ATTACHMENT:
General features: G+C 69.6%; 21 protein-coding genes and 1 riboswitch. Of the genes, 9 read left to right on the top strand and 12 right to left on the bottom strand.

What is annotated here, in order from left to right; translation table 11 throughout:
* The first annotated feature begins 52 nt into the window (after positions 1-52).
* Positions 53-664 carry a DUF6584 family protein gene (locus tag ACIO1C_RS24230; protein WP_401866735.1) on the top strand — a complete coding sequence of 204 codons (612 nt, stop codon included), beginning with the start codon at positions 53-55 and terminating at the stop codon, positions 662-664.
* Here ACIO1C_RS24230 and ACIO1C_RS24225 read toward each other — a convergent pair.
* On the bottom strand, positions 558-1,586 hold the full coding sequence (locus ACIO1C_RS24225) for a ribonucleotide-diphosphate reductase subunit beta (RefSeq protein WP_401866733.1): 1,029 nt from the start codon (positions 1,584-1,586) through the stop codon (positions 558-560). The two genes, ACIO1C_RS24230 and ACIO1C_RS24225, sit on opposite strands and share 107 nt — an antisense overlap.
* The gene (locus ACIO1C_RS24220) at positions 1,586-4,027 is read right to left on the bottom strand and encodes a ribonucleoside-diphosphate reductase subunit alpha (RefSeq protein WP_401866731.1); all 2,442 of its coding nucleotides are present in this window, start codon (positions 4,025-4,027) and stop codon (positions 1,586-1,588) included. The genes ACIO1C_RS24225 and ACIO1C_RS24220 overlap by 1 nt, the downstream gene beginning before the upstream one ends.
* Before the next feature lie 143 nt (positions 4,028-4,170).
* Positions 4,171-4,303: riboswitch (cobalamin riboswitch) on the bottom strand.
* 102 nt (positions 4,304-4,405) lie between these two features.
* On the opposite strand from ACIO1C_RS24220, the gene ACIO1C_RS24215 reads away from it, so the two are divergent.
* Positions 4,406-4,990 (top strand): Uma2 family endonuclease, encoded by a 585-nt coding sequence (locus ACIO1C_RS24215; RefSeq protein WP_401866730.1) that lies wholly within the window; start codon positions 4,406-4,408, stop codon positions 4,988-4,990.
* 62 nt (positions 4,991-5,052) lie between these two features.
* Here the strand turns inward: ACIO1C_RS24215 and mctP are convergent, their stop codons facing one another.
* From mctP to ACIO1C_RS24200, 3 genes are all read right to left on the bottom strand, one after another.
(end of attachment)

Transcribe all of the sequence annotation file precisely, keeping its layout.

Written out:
General features: G+C 69.6%; 21 protein-coding genes and 1 riboswitch. Of the genes, 9 read left to right on the top strand and 12 right to left on the bottom strand.

What is annotated here, in order from left to right; translation table 11 throughout:
* The first annotated feature begins 52 nt into the window (after positions 1-52).
* Positions 53-664 carry a DUF6584 family protein gene (locus tag ACIO1C_RS24230; protein WP_401866735.1) on the top strand — a complete coding sequence of 204 codons (612 nt, stop codon included), beginning with the start codon at positions 53-55 and terminating at the stop codon, positions 662-664.
* Here ACIO1C_RS24230 and ACIO1C_RS24225 read toward each other — a convergent pair.
* On the bottom strand, positions 558-1,586 hold the full coding sequence (locus ACIO1C_RS24225) for a ribonucleotide-diphosphate reductase subunit beta (RefSeq protein WP_401866733.1): 1,029 nt from the start codon (positions 1,584-1,586) through the stop codon (positions 558-560). The two genes, ACIO1C_RS24230 and ACIO1C_RS24225, sit on opposite strands and share 107 nt — an antisense overlap.
* The gene (locus ACIO1C_RS24220) at positions 1,586-4,027 is read right to left on the bottom strand and encodes a ribonucleoside-diphosphate reductase subunit alpha (RefSeq protein WP_401866731.1); all 2,442 of its coding nucleotides are present in this window, start codon (positions 4,025-4,027) and stop codon (positions 1,586-1,588) included. The genes ACIO1C_RS24225 and ACIO1C_RS24220 overlap by 1 nt, the downstream gene beginning before the upstream one ends.
* Before the next feature lie 143 nt (positions 4,028-4,170).
* Positions 4,171-4,303: riboswitch (cobalamin riboswitch) on the bottom strand.
* 102 nt (positions 4,304-4,405) lie between these two features.
* On the opposite strand from ACIO1C_RS24220, the gene ACIO1C_RS24215 reads away from it, so the two are divergent.
* Positions 4,406-4,990 (top strand): Uma2 family endonuclease, encoded by a 585-nt coding sequence (locus ACIO1C_RS24215; RefSeq protein WP_401866730.1) that lies wholly within the window; start codon positions 4,406-4,408, stop codon positions 4,988-4,990.
* 62 nt (positions 4,991-5,052) lie between these two features.
* Here the strand turns inward: ACIO1C_RS24215 and mctP are convergent, their stop codons facing one another.
* From mctP to ACIO1C_RS24200, 3 genes are all read right to left on the bottom strand, one after another.